Musicians in the country have asked local broadcasters to borrow a leaf from the South African Broadcasting Corporation (SABC) in the promotion of local content on their television and radio stations.
SABC recently passed a resolution that all of its 18 radio stations should start playing 90 percent South African music.
And also last week, SABC increased its royalty payments on radio to collecting societies from three percent to four percent of its revenue‚ a week after announcing that its 18 stations will play 90 percent local music.
SABC made this announcement after meeting various collecting societies to establish a forum to discuss issues affecting the broadcaster and the music industry to ensure equity and transparency in royalty matters.
SABC chief operating officer Hlaudi Motsoeneng said the move was meant to stimulate the music industry‚ through creating jobs and unearthing new talent.
“The SABC also wants to restore the dignity of creatives to move away from a situation of creatives in the music industry dying as paupers,” he said.
In Malawi, all the licensed 78 radio stations and 26 television houses are required to devote 60 percent of airtime to local content, including music.
However, the Malawi Communications Regulatory Authority (Macra) admits that broadcasters do not adhere to the requirement.
Musicians Union of Malawi (MUM) president Reverend Chimwemwe Mhango said the musicians’ body wants between 80 and 90 percent local content on radios and TVs.
“We have been talking about this issue for a very long time. It’s unfortunate that other countries head and we follow,” he said.
Broadcasting more local content on radios and TVs is said to promote Malawi’s music identity, cultural values as well as increase loyalties for artists.
Mhango said Malawi has a lot of local content in music and movies which are side-lined by the TV and radio stations. He said Macra needs to have a mechanism to make sure that the 60:40 percent quota is adhered to.
“The problem is that Macra has the machine for monitoring, but they are not following up to enforce the policy. Our estimates indicate that foreign content enjoys 70 percent of airtime.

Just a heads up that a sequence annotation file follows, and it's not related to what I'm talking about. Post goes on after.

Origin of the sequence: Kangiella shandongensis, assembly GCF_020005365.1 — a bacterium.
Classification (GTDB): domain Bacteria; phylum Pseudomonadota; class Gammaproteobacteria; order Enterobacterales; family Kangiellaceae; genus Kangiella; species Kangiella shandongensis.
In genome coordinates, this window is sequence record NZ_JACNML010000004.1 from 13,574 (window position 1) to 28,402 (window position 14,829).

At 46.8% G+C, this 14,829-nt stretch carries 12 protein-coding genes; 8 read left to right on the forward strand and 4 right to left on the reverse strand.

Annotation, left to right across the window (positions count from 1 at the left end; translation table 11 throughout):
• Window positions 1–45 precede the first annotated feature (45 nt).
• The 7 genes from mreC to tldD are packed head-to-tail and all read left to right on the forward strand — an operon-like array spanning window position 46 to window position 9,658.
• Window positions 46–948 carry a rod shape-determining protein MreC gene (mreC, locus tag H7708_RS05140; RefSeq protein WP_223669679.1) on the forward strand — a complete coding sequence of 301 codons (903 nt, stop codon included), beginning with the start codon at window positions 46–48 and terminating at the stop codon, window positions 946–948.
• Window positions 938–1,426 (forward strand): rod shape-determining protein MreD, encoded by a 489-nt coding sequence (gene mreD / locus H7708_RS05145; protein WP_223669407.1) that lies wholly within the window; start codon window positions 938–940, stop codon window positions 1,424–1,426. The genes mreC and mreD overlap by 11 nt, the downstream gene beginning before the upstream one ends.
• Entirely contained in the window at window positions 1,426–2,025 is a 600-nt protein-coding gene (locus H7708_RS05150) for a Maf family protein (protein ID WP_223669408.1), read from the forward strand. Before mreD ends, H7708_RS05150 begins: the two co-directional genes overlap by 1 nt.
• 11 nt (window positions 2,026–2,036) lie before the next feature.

“It’s MBC [Malawi Broadcasting Corporation] television which is doing great on the promotion of local movies whereas Luso TV is good on music. However, most TVs like Zodiak are devoting most of the time to foreign music. On radio, it’s Zodiak which is excellent,” observed Mhango.
Afro-pop musician Dan Lufani, widely known as Dan Lu, says local music is eclipsed by foreign ones no matter how good it might be.
“Our music can become famous and break borders if it can be played more on our stations. That is the way to create celebrities in Malawi.
“The more music is played the more people think that it is good,” said Dan Lu.
Zodiak Broadcasting Station (ZBS) managing director Gospel Kazako said the station has deliberate policies aimed at promoting local music. He said that is why 90 percent of their programmes are broadcast in Chichewa.
He, however, said the station is looking forward to the day viewers will start paying broadcasters for them to produce more local content for television.
Macra acting communications manager Clara Mwafulirwa could not be reached for comment as she was in a meeting.
However, Macra director of broadcasting Zamdziko Mankhambo told our sister newspaper, Weekend Nation, that the institution is aware of the low quantity broadcast by local stations.
He said: “All licensed broadcasters are required to make sure that foreign content does not exceed 40 percent of their programming and this applies to music as well. However, we are aware that most of them are not adhering to this requirement.”
He said the institution will “soon crack the whip”, saying: “Be assured we’ll continue monitoring the broadcasts and taking action to enforce compliance.”n